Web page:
Looking to make some upgrades to your landscape this year? Try to keep the environment in mind during your planning and you could end up saving yourself some money in the long run.
Different climatic regions of the country can benefit from different landscaping plants, whether its shrubs to block the winter winds in the Northeast or lots of shade trees along your house to help make the blistering summers of the South bearable.
The U.S. Energy Department can help by providing a breakdown of landscaping strategies in every region of the country.
Regardless of where you live, it's smart to consider the climate immediately around your house. It's called your home's microclimate.
For instance, your home's microclimate may receive more sun, shade, wind or moisture than average local conditions. If your home is located on a sunny southern slope, it could have a warm microclimate, even if you live in New England.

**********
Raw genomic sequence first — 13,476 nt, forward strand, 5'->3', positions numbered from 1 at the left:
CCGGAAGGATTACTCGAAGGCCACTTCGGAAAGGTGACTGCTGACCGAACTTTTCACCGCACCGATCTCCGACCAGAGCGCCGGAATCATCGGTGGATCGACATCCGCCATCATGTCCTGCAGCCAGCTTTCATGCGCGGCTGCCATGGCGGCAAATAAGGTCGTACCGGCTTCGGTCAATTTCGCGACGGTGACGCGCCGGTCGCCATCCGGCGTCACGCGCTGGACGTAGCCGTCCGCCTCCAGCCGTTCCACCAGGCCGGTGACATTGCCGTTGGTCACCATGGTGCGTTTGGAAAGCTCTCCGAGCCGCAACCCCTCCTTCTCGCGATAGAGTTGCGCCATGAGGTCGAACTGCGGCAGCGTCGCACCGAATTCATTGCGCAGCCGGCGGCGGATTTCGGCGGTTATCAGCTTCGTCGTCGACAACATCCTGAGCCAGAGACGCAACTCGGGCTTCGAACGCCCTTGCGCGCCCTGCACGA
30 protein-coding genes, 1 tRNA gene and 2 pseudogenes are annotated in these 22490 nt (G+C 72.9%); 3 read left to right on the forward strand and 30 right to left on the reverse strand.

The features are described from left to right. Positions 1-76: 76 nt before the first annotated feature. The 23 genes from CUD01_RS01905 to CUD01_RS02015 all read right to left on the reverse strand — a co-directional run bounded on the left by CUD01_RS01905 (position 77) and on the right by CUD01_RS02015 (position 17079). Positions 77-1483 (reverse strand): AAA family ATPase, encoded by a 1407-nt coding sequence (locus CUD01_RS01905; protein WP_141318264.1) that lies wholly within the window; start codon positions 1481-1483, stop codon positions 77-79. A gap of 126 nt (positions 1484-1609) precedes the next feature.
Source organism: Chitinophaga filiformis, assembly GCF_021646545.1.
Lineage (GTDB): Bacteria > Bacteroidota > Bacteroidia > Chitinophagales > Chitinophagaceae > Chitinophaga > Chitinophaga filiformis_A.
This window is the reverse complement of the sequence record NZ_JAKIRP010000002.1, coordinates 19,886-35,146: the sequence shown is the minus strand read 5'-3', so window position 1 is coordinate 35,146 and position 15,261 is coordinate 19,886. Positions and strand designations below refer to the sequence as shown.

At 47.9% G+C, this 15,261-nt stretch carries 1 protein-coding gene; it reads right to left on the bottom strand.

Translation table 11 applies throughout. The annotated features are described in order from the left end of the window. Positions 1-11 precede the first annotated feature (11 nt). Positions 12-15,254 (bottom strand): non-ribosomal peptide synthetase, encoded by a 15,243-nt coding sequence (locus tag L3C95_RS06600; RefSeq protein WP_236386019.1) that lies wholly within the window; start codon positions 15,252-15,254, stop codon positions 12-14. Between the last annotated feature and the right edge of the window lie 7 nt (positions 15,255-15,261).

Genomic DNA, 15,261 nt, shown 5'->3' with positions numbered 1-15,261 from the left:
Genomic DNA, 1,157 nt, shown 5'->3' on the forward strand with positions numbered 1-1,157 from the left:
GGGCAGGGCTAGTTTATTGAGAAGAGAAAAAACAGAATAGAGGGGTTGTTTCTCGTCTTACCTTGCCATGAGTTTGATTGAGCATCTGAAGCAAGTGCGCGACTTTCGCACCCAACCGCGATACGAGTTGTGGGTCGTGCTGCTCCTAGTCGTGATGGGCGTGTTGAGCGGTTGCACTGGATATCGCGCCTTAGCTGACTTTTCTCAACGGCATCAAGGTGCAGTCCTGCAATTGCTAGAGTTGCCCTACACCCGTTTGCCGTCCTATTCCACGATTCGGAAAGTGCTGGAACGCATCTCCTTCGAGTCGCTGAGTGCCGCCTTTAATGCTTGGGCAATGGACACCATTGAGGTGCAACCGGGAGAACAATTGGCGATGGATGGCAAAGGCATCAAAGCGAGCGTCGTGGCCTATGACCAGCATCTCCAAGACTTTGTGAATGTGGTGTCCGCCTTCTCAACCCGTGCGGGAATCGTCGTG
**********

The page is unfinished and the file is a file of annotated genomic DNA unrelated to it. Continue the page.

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Or, even though you live in a hot and humid region like in the Southeast, your home may be situated in a comfortable microclimate because of abundant shade and dry breezes. Nearby bodies of water also may affect the air temperature and humidity around your house.
Microclimatic factors also help determine what plants may or may not grow in your landscape, which is good information to have when choosing a plan that maximizes energy savings.
Many people are already aware of how to conserve energy indoors, but here are some tips from Mike Blank of MBC Building and Remodeling in Millersville, Pennsylvania, on how to do the same with your surrounding landscaping.